Malaria chemoprophylaxis was given under supervision by village health workers to half the children in selected PHC villages in the period 1983–87 whilst other children in the same villages received a placebo ( Greenwood et al. 1988 ; Allen et al. 1990 ; Menon 1990). Adding these villages into the calculations of the mortality rates for PHC villages after 1989 might have reduced the mortality rates there. We think this effect is very slight since the prophylaxis stopped at the end of the intervention trial and the lasting effect of the drug treatment is small. Since there is very little transmission of malaria in the dry season, families do not buy chloroquine or Maloprim outside the rainy season.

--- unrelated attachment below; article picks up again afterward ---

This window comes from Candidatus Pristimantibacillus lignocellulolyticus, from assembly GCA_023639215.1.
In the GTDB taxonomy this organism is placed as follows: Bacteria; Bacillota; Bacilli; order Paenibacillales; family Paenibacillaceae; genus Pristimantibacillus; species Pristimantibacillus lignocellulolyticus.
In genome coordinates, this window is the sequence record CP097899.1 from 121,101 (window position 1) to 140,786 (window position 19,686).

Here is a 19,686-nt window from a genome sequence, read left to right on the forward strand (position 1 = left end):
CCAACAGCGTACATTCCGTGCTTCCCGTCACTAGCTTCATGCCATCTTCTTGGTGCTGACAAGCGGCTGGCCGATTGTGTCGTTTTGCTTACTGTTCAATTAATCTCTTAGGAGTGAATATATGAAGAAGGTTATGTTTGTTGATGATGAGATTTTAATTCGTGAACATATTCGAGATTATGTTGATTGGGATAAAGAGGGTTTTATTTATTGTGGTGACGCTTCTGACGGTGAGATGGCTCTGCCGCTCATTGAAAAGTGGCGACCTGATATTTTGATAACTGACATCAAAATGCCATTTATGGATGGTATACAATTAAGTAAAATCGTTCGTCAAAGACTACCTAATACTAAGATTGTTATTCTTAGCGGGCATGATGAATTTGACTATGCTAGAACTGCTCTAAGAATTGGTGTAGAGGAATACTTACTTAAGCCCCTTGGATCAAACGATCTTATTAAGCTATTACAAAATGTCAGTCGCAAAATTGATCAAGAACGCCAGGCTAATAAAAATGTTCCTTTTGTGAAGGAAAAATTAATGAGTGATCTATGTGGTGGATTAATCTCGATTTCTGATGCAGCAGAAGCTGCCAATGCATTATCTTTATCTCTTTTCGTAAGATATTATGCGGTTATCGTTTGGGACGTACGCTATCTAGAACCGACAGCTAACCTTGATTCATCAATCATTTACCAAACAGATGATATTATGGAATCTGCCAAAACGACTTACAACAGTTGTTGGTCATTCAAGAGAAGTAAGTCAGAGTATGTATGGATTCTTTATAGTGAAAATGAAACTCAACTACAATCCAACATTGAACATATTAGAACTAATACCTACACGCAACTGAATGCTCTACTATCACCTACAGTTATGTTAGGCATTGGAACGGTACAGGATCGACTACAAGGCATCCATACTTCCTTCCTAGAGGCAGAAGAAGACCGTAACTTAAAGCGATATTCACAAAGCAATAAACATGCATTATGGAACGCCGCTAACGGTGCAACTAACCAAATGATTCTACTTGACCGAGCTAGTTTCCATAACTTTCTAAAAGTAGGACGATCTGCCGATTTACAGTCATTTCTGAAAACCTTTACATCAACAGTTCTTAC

A large part of the overall decline in child mortality over the last 10 years has been attributed to the Extended Programme for Immunization (EPI) in children ( Desgrées du Loûet al. 1996 ). Measles in particular was a major cause of mortality in The Gambia before the introduction of the immunization programme at the end of the 1970s ( McGregor 1991). Vaccination coverage for the Farafenni area in 1982 was already at the same level as at present, and has been fairly constant throughout the study period ( Greenwood et al. 1987 , 1990b). Hence, the overall decline in child mortality in both PHC and non-PHC villages from 1982 onwards in the study area is unlikely to be related for a major part to EPI. It is likely that factors such as improved health services, improvements in transport, and a general increase in health awareness have played a role in bringing about these changes.